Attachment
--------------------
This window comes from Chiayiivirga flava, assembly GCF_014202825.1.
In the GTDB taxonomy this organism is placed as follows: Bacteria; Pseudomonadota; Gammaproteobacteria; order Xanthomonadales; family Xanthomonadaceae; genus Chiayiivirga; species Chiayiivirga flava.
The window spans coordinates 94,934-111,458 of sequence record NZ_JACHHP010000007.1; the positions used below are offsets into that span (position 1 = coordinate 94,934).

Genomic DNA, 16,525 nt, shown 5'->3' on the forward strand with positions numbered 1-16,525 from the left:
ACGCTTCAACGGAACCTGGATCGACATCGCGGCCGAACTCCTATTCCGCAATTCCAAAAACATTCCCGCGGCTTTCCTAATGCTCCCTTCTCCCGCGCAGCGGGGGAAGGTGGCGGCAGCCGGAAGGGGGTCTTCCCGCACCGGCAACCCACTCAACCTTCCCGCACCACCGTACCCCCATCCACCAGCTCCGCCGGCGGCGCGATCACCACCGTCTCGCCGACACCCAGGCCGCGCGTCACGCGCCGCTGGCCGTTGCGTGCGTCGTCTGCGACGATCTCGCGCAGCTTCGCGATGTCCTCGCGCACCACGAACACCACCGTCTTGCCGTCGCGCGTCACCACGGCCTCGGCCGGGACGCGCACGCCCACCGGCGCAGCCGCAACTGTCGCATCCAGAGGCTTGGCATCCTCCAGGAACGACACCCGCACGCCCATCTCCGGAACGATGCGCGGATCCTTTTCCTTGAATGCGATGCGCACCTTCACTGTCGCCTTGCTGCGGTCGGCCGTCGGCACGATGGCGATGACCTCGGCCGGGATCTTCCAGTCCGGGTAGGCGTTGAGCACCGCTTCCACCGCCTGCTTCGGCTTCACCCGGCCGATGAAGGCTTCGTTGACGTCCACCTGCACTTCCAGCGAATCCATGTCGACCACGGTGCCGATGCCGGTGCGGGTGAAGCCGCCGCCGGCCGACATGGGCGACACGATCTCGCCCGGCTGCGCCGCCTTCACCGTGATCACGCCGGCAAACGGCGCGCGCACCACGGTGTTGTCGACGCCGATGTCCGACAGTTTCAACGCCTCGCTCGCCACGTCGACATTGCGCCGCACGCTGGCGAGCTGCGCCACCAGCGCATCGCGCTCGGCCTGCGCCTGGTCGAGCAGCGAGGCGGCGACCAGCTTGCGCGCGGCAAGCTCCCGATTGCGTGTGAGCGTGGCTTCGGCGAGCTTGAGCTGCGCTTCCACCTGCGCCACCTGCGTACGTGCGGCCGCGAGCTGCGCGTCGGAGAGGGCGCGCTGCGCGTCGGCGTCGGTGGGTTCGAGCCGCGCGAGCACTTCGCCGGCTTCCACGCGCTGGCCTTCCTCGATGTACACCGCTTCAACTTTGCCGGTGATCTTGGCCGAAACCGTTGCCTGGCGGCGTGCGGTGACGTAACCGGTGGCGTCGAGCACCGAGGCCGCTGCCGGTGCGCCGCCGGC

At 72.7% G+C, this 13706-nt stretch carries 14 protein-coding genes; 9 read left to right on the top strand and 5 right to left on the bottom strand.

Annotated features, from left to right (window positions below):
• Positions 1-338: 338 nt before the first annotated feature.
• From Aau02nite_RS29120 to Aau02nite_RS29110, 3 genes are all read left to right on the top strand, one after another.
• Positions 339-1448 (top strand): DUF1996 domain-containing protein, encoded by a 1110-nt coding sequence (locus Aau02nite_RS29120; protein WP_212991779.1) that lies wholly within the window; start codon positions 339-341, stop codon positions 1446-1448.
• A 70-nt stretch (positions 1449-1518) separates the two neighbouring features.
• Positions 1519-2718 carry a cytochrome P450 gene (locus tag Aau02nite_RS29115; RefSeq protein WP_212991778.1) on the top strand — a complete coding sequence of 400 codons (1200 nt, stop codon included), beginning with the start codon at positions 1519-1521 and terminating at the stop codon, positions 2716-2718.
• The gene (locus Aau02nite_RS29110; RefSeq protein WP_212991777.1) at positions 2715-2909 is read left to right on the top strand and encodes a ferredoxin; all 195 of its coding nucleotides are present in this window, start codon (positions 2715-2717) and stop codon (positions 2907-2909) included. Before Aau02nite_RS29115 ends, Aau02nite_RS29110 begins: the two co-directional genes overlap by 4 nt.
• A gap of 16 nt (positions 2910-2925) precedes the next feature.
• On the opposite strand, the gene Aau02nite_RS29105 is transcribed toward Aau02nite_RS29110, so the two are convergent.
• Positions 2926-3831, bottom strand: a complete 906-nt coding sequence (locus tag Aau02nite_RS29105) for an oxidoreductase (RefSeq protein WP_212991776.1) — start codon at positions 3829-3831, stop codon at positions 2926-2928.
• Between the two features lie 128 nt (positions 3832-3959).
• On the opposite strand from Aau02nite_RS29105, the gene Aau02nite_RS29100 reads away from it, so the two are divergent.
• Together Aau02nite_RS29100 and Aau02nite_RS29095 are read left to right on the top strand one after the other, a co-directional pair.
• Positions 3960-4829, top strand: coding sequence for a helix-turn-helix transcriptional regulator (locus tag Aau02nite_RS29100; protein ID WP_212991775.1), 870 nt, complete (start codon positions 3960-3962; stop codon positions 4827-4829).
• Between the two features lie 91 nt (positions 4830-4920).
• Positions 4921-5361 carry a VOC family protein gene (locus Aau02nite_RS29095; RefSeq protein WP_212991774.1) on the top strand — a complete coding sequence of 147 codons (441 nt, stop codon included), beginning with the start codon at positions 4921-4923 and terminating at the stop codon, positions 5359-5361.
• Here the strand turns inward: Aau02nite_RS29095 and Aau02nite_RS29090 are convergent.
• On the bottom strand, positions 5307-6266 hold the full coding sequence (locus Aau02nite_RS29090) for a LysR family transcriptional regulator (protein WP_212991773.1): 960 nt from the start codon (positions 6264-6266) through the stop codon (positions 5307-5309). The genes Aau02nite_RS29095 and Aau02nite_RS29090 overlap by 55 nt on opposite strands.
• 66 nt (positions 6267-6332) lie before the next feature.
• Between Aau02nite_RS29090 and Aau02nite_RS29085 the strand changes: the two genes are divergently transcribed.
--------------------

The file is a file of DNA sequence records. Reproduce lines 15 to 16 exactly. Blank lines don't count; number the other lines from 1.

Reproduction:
• On the opposite strand, the gene Aau02nite_RS29105 is transcribed toward Aau02nite_RS29110, so the two are convergent.
• Positions 2926-3831, bottom strand: a complete 906-nt coding sequence (locus tag Aau02nite_RS29105) for an oxidoreductase (RefSeq protein WP_212991776.1) — start codon at positions 3829-3831, stop codon at positions 2926-2928.